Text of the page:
Friday, March 18, 2011

TRAVEL STORY: Sagada - Banawe - Hungduan VOLUME 1.0.4

VOLUME 1.0.4 - Hungduan, Ifugao Province

Last month, February, 2011, a group of friends and I visited Sagada, Banawe and Hungduan. The last leg of our trip was a visit to the Hapao Rice Terraces in Hungduan, a municipality of the Ifugao Province.

The Hapao Rice Terraces is actually one of the 5 clusters that is inscribed as part of the Rice Terraces of the Cordilleras in the UNESCO World Heritage List in 1995 These 5 clusters are the Rice Terraces located in Batad, Bangaan, Mayoyao, Hungduan and Nagacadan, all of which are located in the Ifugao Province. Sadly, the Rice Terraces of the Cordilleras was also inscribed in the UNESCO List of World Heritage in Danger in 2001.

"The Ifugao Rice Terraces epitomize the absolute blending of the physical, socio-cultural, economic, religious, and political environment. Indeed, it is a living cultural landscape of unparalleled beauty. 
The Ifugao Rice Terraces are the priceless contribution of Philippine ancestors to humanity. Built 2000 years ago and passed on from generation to generation, the Ifugao Rice Terraces represent an enduring illustration of an ancient civilization that surpassed various challenges and setbacks posed by modernization." 
Rice Terraces of the Philippine CordillerasUNESCO World Heritage List
Note: Contrary to what most people know, the Banaue Rice Terraces (the one seen on the back of the Philippine 1000 Peso bill, a site we were also able to visit prior to our trip to Hungduan) is not a UNESCO World Heritage Site. This is primarily due to the many modern structures that stands around the famed Rice Terraces which are still increasing even today . It was, however, declared as a National Cultural Treasure.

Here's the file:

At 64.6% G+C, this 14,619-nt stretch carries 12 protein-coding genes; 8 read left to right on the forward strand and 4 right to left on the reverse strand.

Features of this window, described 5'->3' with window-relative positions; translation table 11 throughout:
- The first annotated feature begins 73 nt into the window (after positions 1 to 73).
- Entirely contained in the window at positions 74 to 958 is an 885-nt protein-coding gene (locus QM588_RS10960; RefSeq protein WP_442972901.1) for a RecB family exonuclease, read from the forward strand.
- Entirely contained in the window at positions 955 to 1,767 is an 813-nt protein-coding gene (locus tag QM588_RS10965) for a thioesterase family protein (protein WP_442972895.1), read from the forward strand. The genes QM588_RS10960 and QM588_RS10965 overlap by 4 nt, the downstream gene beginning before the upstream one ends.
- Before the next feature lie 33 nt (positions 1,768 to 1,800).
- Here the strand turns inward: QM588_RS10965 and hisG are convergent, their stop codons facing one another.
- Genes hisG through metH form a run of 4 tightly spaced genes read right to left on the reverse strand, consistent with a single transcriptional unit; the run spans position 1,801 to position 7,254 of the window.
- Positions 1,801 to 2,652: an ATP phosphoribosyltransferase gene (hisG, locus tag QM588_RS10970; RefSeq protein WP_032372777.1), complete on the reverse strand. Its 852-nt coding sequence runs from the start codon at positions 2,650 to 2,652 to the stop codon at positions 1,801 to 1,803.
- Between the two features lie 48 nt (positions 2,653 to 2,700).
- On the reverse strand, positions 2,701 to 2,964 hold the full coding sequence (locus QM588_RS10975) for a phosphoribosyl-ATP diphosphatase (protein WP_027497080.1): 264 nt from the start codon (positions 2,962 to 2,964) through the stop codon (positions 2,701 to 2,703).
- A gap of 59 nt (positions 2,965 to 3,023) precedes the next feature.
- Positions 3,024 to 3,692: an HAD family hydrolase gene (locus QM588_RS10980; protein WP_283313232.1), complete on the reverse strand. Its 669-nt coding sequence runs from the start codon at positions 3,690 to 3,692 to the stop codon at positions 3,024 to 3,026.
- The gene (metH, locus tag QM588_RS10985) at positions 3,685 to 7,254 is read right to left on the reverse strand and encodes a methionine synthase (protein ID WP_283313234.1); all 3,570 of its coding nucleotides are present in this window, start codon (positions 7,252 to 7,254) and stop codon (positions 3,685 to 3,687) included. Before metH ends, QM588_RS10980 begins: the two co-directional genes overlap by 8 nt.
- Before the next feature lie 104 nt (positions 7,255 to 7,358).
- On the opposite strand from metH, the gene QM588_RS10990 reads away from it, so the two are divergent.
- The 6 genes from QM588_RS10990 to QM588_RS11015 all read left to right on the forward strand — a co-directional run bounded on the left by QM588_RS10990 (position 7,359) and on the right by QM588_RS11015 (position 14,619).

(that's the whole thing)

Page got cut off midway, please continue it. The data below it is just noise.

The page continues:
The Hapao Rice Terraces are stone walled man-made creations that stretches far and wide and dates back to 650 AD. Hungduan also played a part in the history of the Philippines for it is where General Yamashita (head of the Japanese Imperial Army) made his last stand in World War II. 

Here are my photos of the Hapao Rice Terraces shot using my Sony Ericsson g700.

taken from the jump off
a tricky shot because I had to be really steady

our route to the hot spring included following
an irrigation system just beside these fields to the left
which takes us near the church which is the white and green
structure on the left-most side of the photo above

we also had to look for a hanging bridge to cross 
the Hapao River, the bridge in the photo above 
isn't the bridge we were looking for
and we got lost several times before getting there

above is a photo of my friends
as we were crossing the hanging bridge
we also had to climb up to a nearby group of houses
and ask for directions to the hot spring
the photo above was shot after
climbing that part of the terraces
(one level was like 10-15 feet tall)

the groups of small crops are rice sprouts ready for planting

newly planted rice seedlings
it was planting season during our visit
it was quite scary to shoot pictures
because it was difficult to balance on the snaky narrow